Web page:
European Gift Economies. Explaining Philanthropic Giving in Comparative Perspective

Research question/goal: 

Altruism has long puzzled social scientists of any discipline. Why would individuals voluntarily give money, blood or organs and invest time and work to help strangers without getting anything in return? To resolve this puzzle, scholars have mainly focused on a broad array of actor-centred explanations focusing on some pro-social motives and beliefs as well as material resources. Yet, philanthropic giving varies widely on the one hand across different countries, on the other hand across the types of “gifts” in a given context, casting some doubts on the overly narrow focus in research on altruism. Thus, existing research has widely neglected the embeddedness of actors in structures that provide incentives, opportunities and constraints to the thinking and actions of citizens. Such structures are constituted by specific national institutions, such as non-profit-sector regimes, social policies, tax laws, solidarity, and religious culture, but also by the varying strategies and resources of non-profit organizations to collect “gifts”. This set of institutions and organizations that bring about practices of philanthropic giving, like volunteering, the donation of money, human blood or organs, are termed “gift economies”. The main aim of this project is to analyse the emergence of national institutional arrangements and the organizational set-up of the gift economies to explain the philanthropic giving of different types of goods from a comparative perspective. For the empirical analyses, comparative surveys on the giving of money, time, and blood, as well as data on actual organ donations are complemented by institutional and organizational data.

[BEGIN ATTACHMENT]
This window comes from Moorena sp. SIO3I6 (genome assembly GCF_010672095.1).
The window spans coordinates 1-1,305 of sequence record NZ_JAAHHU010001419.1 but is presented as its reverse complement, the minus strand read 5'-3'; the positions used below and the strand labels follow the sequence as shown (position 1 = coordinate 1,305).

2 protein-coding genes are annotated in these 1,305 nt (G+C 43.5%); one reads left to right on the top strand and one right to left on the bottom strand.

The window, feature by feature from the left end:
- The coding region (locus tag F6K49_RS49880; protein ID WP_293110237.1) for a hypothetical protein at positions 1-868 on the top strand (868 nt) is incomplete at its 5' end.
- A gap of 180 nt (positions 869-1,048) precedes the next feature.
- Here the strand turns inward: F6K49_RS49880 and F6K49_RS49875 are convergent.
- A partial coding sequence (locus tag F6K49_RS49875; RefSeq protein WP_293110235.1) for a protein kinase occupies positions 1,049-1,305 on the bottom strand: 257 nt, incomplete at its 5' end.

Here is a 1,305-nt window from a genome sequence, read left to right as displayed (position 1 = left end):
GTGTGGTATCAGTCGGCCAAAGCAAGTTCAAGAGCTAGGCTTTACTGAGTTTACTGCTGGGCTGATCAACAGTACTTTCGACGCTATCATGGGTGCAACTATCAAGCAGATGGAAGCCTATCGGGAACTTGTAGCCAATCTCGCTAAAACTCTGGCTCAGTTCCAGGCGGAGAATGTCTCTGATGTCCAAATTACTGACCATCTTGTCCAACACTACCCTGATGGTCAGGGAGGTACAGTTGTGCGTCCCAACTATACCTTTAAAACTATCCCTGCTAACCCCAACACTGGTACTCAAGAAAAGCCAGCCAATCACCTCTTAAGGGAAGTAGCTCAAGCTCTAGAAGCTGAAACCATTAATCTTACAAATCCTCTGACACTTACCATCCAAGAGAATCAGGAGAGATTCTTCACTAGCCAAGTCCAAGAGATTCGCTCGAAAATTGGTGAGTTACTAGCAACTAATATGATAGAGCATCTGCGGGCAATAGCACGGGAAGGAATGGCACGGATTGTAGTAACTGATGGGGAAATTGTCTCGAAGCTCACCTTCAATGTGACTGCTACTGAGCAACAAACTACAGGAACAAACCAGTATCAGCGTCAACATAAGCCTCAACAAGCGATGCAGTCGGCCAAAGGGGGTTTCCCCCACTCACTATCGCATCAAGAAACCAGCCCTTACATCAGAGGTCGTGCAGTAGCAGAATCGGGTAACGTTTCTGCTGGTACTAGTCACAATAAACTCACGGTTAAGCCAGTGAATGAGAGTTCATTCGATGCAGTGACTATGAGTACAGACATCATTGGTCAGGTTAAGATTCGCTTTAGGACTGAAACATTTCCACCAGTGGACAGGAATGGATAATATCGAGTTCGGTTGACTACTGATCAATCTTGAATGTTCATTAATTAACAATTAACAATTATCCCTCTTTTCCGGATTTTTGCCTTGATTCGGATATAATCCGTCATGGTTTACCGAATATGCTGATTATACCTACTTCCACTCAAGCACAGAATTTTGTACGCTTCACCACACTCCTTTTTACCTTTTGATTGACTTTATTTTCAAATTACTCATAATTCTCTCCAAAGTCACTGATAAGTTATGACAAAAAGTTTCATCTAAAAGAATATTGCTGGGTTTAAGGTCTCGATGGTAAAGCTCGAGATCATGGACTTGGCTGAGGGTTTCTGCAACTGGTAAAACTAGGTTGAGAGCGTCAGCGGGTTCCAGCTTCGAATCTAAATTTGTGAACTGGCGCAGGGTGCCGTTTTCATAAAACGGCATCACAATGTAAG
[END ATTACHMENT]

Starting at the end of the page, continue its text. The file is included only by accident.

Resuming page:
Due to the leave of the project director, the project has been continued at the Center for European Studies, Harvard University (2015-2016), and at the University of Konstanz.

Fact sheet

2014 to 2015
continued elsewhere
Data Sources: 
Eurobarometer, European Social Survey, SOEP
Geographic Space: